Preheat oven to 425 degrees F. In a medium bowl, combine the flour with the salt, black pepper, thyme, and cayenne. Set aside.
In a large saucepan, combine the milk and the butter. Bring to a boil over high heat. Remove the pan from the heat when the butter melts and add the seasoned flour all at once. With a wooden spoon, stir vigorously just until the dough masses into a ball and does not cling to the sides of the pan.
Transfer the dough to a large mixer bowl. On medium speed, beat in the eggs, one at a time. Stir after each addition until the egg is completely absorbed. Continue this process until 4 of the eggs have been used. The dough should be smooth and satiny. Add the Parmesan and Gruyere cheeses to the dough and beat in thoroughly.
Spoon 2 teaspoons of dough about 1" in diameter onto buttered baking sheets, setting the gougeres about 1-1/2" apart. Beat the remaining egg and, with a pastry brush, lightly brush the tops to glaze.
Bake for 10 minutes, rotating the baking sheets halfway through, until the Gougeres reach a rich golden brown. Let cool slightly. Serve immediately.
Smoked Salmon in Black Olive Pastry
This puff pastry was a favorite at Argyle for years. The olive purée makes a cup though you only need a tablespoon for the recipe, so freeze the rest or use it as a tapenade with crostini.
1/2 cup small black olives
1/2 cup garlic
1 tsp. lemon juice
1/8 cup olive oil
salt & freshly ground pepper to taste
Process these ingredients in your food processor or blender until smooth.
Black Olive Pastry
1 cup water
4 Tbs. butter
1/2 cup flour
1 teaspoon salt
1/4 tsp. pepper
1 Tbs. black olive puree
2 Tbs. parmesan cheese
Put water and butter in pan and heat to boiling.
Using wooden spoon stir in flour, salt & pepper.
Cook over low heat 2 mins., cool slightly and put in to bowl of food processor.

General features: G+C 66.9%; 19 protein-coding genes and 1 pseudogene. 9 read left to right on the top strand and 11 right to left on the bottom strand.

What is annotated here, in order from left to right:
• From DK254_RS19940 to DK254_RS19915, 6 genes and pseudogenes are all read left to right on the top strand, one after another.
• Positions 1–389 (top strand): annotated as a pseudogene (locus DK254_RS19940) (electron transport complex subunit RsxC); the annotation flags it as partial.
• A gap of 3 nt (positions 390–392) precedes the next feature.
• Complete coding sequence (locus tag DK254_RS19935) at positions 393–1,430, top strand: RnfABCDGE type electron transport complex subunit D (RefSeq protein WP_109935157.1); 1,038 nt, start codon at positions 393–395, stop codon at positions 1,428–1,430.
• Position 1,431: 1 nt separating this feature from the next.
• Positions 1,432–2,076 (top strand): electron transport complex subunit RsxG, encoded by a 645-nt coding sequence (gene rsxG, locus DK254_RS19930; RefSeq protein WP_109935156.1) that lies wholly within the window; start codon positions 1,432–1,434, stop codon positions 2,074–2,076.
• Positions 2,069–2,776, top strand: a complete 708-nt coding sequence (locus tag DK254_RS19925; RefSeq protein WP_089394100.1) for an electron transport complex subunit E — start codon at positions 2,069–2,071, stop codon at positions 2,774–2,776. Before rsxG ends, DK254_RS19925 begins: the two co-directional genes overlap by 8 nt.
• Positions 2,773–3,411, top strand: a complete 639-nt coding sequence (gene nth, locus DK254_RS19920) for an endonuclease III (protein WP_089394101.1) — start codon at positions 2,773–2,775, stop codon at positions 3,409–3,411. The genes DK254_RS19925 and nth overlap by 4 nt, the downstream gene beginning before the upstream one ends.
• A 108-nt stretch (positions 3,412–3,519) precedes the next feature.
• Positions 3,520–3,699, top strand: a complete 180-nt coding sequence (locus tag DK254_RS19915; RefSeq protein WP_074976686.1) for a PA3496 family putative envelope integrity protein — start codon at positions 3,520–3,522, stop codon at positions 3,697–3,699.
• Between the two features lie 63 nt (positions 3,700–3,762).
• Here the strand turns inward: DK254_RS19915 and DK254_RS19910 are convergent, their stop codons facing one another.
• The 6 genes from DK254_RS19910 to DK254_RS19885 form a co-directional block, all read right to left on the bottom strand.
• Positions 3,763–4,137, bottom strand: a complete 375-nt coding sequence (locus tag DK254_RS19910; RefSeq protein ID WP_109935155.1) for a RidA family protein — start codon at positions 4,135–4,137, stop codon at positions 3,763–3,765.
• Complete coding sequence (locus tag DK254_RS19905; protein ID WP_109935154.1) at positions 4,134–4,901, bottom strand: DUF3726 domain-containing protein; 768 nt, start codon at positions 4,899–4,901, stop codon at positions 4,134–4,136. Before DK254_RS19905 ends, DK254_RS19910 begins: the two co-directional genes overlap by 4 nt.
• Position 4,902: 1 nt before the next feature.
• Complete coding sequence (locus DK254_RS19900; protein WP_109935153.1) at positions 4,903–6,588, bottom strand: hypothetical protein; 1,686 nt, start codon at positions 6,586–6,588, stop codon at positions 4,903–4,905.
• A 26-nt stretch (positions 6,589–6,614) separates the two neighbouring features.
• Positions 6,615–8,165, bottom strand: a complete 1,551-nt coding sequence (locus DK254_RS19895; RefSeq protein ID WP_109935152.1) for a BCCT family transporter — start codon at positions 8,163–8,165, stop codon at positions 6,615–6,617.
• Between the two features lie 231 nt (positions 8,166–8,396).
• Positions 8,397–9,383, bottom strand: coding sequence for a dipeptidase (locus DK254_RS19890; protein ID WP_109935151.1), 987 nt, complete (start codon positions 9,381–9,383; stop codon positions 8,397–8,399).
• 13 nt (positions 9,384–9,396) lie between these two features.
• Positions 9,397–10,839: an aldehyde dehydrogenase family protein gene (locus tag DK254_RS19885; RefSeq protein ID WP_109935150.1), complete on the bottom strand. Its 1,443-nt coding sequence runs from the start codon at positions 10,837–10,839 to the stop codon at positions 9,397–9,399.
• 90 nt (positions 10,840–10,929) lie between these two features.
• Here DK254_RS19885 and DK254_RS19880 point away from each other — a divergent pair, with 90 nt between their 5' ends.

Add eggs one at a time while pulsing.
Add olive puree and parmesan and continue pulsing until pastry is shiny and smooth.
Drop by heaping teaspoons on baking sheet.
Bake 425 degrees for 15 minutes. Let cool.
Smoked Salmon Filling
3/4 cup chopped smoked salmon
6 Tbs. mascarpone cheese or cream cheese
1/2 Tbs. fresh dill ( less if dried)
Process in food processor for 10 seconds or so, scrape sides and pulse again until blended.
Either top each pastry with a dollop of filling and sprinkle with fresh dill or cut each pastry open like a clam shell and fill the center with smoked salmon filling. Sprinkle with dill. Serve at room temperature.
Cumin Scented Kofte Brochettes with Minted Yogurt Dip
The richness of the lamb combines with the creamy sharpness of the yogurt makes this a surprisingly good match for our local sparkling wine selections.
Makes 20+ brochettes
3/4 lb. lean minced lamb
1 medium onion, grated
2 galric cloves, chopped
2 tsp. ground cumin
1/2 tsp. ground coriander
grated peel of 1 lemon
2 Tbs. finely chopped cilantro
1 1/2 tsp. salt
1/4 tsp. cayenne pepper
3/4 cup while-milk yogurt
1/2 cup (or less) finely chopped mint
1/2 cup finely chopped parsley
juice of 1/2 lemon
20 + 6 inch wooden skewers presoaked in cold water
Place lamb, onion, garlic, cumin, ground coriander, lemon, fresh cilantro, salt, and cayenne pepper in a food processor. Pulse until combined and slightly pasty.
Divide into 20 equal-sized pieces. With wet hands, roll into oval shapes and thread one oval onto each presoaked skewer and give it a light squeeze to adhere lamb mixture to the skewer.
Cover and refrigerate for 30 minutes to firm up the mixture.
You can cook these in any number of ways. Broil them in your oven. Cook them on the barbecue grill outside or on a flat cast-iron griddle of some sort. Cook them until browned but still pink and juicy inside – about 3 minutes per side. Serve hot with chilled minted dip.
For the dip, combine yogurt, mint, parsley and lemon. Cover and refrigerate for 30 minutes to allow the flavors to blend.
Note: The dip can be made up to a day in advance. Cover and refrigerate. You can prepare the skewers up to 12 hours in advance. Store in airtight container in the refrigerator.
Salty foods match well. The briny nature of oysters makes for a classic match. For everyday occasions, try potato latkes and sour cream or any number of salty tidbits. Acidity cuts saltiness and work better with salty foods than soft whites or most reds. Salty hard cheeses are excellent with sparklers.
Creamy foods hold up well with sparkling wines. Where you might be tempted to pair a Dijon clone Oregon Chardonnay with say, a fondue - a sparkler might do the job better. Egg based dishes such as soufflé or quiche can coat the tongue. Sparking wine cleanse the palate of egg which is why it works so well as a breakfast drink.